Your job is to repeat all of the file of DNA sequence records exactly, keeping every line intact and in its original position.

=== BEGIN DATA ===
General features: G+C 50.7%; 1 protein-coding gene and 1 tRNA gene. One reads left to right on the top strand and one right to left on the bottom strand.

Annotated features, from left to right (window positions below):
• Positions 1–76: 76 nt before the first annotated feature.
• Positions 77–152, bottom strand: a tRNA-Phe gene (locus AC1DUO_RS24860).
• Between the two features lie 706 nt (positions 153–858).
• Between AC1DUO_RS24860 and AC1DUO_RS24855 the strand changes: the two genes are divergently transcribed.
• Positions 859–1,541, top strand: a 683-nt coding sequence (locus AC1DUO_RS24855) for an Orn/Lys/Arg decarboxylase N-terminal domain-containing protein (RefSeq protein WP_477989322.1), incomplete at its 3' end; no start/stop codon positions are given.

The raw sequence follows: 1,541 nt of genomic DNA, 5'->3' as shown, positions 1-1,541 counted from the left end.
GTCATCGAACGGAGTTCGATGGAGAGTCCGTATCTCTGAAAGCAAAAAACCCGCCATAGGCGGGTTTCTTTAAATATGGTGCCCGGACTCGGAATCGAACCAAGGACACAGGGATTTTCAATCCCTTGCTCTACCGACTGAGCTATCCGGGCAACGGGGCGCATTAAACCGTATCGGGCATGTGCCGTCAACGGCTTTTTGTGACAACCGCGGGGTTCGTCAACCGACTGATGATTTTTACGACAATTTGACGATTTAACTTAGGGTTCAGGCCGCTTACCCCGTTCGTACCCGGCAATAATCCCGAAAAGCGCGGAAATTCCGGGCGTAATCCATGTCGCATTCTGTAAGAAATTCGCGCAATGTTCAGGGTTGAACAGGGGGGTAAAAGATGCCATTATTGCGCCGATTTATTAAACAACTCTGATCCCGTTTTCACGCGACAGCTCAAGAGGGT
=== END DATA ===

General features: G+C 50.7%; 1 protein-coding gene and 1 tRNA gene. One reads left to right on the top strand and one right to left on the bottom strand.

Annotated features, from left to right (window positions below):
• Positions 1–76: 76 nt before the first annotated feature.
• Positions 77–152, bottom strand: a tRNA-Phe gene (locus AC1DUO_RS24860).
• Between the two features lie 706 nt (positions 153–858).
• Between AC1DUO_RS24860 and AC1DUO_RS24855 the strand changes: the two genes are divergently transcribed.
• Positions 859–1,541, top strand: a 683-nt coding sequence (locus AC1DUO_RS24855) for an Orn/Lys/Arg decarboxylase N-terminal domain-containing protein (RefSeq protein WP_477989322.1), incomplete at its 3' end; no start/stop codon positions are given.

The raw sequence follows: 1,541 nt of genomic DNA, 5'->3' as shown, positions 1-1,541 counted from the left end.
GTCATCGAACGGAGTTCGATGGAGAGTCCGTATCTCTGAAAGCAAAAAACCCGCCATAGGCGGGTTTCTTTAAATATGGTGCCCGGACTCGGAATCGAACCAAGGACACAGGGATTTTCAATCCCTTGCTCTACCGACTGAGCTATCCGGGCAACGGGGCGCATTAAACCGTATCGGGCATGTGCCGTCAACGGCTTTTTGTGACAACCGCGGGGTTCGTCAACCGACTGATGATTTTTACGACAATTTGACGATTTAACTTAGGGTTCAGGCCGCTTACCCCGTTCGTACCCGGCAATAATCCCGAAAAGCGCGGAAATTCCGGGCGTAATCCATGTCGCATTCTGTAAGAAATTCGCGCAATGTTCAGGGTTGAACAGGGGGGTAAAAGATGCCATTATTGCGCCGATTTATTAAACAACTCTGATCCCGTTTTCACGCGACAGCTCAAGAGGGT